Bandoola - Moab Roll-over

wjtstudios

Hooked
Still crazy seeing those pictures, that’s one hell of a build to keep you safe like that.

glad you’ve got it almost back together
 
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p38

Caught the Bug
Still crazy seeing those pictures, that’s one hell of a build to keep you safe like that.

glad you’ve got it almost back together
To be honest, this post is the first time I really took a close hard look at the stills. I did watch the video a few times and since I wasn't hurt and the jeep only received a few dents, I moved on. But studying them now, especially the first one where I'm above the drop and still on all 4 tires - holy crap - what was I headed into? I was right on the spotter's line - but damn, that's a hell of a drop; and Bandoola is a relatively short jeep.
 

Elroy231

Active Member
Wow. Pretty crazy few moment you had in that seat!!! As I stated before im glad that your okay. Did a great job on that build to keep the damage as minimal as it is.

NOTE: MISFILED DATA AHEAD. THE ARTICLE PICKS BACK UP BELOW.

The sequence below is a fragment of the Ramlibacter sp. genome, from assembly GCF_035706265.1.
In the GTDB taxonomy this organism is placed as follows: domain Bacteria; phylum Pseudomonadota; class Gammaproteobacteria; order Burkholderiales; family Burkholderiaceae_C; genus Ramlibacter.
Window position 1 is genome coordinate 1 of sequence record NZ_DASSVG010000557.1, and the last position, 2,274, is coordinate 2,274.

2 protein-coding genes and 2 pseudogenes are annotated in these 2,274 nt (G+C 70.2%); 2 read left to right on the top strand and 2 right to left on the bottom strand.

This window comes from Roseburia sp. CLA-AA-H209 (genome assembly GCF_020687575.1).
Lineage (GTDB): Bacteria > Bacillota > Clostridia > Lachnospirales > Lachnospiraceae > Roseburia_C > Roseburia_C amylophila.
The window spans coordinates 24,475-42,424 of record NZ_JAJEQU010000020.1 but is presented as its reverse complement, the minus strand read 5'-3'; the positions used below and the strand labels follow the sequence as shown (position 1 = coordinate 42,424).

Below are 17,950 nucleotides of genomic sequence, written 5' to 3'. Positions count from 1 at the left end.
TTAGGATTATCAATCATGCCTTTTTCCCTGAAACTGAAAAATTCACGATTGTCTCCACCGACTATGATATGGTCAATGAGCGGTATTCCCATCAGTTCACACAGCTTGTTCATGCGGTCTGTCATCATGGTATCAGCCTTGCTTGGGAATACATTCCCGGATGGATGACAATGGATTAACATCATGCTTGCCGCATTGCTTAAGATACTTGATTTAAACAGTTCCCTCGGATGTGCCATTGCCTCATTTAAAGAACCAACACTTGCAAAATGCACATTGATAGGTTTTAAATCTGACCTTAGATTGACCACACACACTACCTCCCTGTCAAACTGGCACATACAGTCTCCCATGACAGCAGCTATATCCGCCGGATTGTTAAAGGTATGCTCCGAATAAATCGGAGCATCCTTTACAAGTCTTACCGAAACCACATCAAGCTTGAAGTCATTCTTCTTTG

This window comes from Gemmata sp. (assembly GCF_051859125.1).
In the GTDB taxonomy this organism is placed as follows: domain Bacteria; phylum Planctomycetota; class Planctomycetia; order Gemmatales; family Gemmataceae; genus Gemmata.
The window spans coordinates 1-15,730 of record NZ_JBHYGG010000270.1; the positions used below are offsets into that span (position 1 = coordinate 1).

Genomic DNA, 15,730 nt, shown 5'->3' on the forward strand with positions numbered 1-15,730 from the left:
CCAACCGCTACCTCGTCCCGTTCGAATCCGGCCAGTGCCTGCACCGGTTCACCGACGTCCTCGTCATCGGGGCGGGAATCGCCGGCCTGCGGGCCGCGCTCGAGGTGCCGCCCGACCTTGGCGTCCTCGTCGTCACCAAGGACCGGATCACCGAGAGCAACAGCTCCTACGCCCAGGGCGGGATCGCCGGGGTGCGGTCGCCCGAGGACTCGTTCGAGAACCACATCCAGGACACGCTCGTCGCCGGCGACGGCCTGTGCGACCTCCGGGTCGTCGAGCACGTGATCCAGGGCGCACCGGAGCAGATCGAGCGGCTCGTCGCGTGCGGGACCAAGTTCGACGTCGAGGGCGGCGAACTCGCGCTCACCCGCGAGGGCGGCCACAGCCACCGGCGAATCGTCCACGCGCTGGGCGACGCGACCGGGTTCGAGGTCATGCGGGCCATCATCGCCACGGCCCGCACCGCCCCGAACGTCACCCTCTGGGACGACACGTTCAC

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Colorado4x4

Caught the Bug
I found some pictures of the way we come down High Dive. It’s more easy for sure than the way you were lined up. I’ve never tried coming down with the passenger tire on that big rock. I’m too scared to try that and I still don’t understand how that line would work. Seems like every time I see somebody come off that way they’re about to roll! So, this is the baby way to come off. Pics are from 2015. My black JK on 33s and 2.5” lift. 6AFD8E02-8986-41C3-98E3-C2F3A92E0BD3.jpeg 2E64F131-8EFC-4860-979B-85A6F6F26CF1.jpeg 3DFCEC86-BAE3-4FD9-9662-989814DE1E62.jpeg
 
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p38

Caught the Bug